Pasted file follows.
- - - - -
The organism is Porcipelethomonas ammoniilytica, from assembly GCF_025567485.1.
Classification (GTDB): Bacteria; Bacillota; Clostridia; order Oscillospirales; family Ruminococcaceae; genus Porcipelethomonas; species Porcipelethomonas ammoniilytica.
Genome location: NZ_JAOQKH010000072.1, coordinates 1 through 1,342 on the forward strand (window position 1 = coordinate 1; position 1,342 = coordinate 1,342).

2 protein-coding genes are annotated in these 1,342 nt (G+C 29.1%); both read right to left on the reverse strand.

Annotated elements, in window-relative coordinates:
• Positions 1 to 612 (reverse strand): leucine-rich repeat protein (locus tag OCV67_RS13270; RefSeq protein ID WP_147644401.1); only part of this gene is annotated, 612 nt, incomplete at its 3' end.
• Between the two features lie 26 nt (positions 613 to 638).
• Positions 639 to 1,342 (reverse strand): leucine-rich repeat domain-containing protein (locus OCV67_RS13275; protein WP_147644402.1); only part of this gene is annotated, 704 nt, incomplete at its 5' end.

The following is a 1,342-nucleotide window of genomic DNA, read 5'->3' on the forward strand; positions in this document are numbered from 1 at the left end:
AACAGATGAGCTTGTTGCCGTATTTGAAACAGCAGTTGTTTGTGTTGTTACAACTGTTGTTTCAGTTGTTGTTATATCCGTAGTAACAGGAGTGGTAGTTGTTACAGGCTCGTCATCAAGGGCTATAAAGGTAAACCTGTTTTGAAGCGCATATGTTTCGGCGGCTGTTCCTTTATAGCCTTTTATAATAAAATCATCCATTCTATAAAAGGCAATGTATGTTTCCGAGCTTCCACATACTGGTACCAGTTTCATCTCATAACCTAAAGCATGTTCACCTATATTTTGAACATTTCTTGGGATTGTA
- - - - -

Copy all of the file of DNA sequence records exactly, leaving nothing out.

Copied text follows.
The organism is Porcipelethomonas ammoniilytica, from assembly GCF_025567485.1.
Classification (GTDB): Bacteria; Bacillota; Clostridia; order Oscillospirales; family Ruminococcaceae; genus Porcipelethomonas; species Porcipelethomonas ammoniilytica.
Genome location: NZ_JAOQKH010000072.1, coordinates 1 through 1,342 on the forward strand (window position 1 = coordinate 1; position 1,342 = coordinate 1,342).

2 protein-coding genes are annotated in these 1,342 nt (G+C 29.1%); both read right to left on the reverse strand.

Annotated elements, in window-relative coordinates:
• Positions 1 to 612 (reverse strand): leucine-rich repeat protein (locus tag OCV67_RS13270; RefSeq protein ID WP_147644401.1); only part of this gene is annotated, 612 nt, incomplete at its 3' end.
• Between the two features lie 26 nt (positions 613 to 638).
• Positions 639 to 1,342 (reverse strand): leucine-rich repeat domain-containing protein (locus OCV67_RS13275; protein WP_147644402.1); only part of this gene is annotated, 704 nt, incomplete at its 5' end.

The following is a 1,342-nucleotide window of genomic DNA, read 5'->3' on the forward strand; positions in this document are numbered from 1 at the left end:
AACAGATGAGCTTGTTGCCGTATTTGAAACAGCAGTTGTTTGTGTTGTTACAACTGTTGTTTCAGTTGTTGTTATATCCGTAGTAACAGGAGTGGTAGTTGTTACAGGCTCGTCATCAAGGGCTATAAAGGTAAACCTGTTTTGAAGCGCATATGTTTCGGCGGCTGTTCCTTTATAGCCTTTTATAATAAAATCATCCATTCTATAAAAGGCAATGTATGTTTCCGAGCTTCCACATACTGGTACCAGTTTCATCTCATAACCTAAAGCATGTTCACCTATATTTTGAACATTTCTTGGGATTGTA